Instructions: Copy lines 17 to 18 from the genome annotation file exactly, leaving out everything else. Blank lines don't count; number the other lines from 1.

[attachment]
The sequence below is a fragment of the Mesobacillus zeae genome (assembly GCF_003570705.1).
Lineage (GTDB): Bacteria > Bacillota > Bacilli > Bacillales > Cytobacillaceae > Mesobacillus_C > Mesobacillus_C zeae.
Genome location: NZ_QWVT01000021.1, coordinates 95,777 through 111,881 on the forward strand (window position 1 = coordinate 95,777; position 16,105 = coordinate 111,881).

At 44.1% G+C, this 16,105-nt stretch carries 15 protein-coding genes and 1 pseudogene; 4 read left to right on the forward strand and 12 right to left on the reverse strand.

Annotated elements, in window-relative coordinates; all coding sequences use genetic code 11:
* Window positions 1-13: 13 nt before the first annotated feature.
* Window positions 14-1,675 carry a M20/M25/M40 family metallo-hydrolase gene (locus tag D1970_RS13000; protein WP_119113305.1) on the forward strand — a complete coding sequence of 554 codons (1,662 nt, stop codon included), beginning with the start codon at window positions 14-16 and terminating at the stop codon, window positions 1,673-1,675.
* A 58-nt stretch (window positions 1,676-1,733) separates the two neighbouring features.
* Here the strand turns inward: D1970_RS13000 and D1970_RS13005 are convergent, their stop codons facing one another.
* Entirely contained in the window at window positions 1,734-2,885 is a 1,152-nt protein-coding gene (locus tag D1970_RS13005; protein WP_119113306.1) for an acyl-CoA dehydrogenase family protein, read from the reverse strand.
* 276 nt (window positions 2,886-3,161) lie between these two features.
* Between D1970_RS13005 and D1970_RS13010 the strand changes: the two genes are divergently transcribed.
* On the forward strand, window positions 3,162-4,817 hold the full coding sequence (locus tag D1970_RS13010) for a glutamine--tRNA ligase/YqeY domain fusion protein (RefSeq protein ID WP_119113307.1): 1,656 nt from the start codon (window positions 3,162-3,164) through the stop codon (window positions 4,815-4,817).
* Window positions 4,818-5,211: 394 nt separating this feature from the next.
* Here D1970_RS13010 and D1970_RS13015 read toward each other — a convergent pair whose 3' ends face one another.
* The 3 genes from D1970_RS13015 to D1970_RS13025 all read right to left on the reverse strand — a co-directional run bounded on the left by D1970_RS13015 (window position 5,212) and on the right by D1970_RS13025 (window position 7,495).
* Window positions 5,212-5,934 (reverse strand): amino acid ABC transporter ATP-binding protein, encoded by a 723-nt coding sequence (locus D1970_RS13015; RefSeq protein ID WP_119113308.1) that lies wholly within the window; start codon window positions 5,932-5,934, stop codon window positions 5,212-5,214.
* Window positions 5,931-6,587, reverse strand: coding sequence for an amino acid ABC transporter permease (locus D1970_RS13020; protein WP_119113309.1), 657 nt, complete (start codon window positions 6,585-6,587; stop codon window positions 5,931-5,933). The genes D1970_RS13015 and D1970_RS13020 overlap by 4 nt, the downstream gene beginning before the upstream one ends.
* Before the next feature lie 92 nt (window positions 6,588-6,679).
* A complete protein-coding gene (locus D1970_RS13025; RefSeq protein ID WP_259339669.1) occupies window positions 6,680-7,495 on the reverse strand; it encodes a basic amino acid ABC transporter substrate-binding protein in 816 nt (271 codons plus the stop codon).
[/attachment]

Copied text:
* Window positions 5,212-5,934 (reverse strand): amino acid ABC transporter ATP-binding protein, encoded by a 723-nt coding sequence (locus D1970_RS13015; RefSeq protein ID WP_119113308.1) that lies wholly within the window; start codon window positions 5,932-5,934, stop codon window positions 5,212-5,214.
* Window positions 5,931-6,587, reverse strand: coding sequence for an amino acid ABC transporter permease (locus D1970_RS13020; protein WP_119113309.1), 657 nt, complete (start codon window positions 6,585-6,587; stop codon window positions 5,931-5,933). The genes D1970_RS13015 and D1970_RS13020 overlap by 4 nt, the downstream gene beginning before the upstream one ends.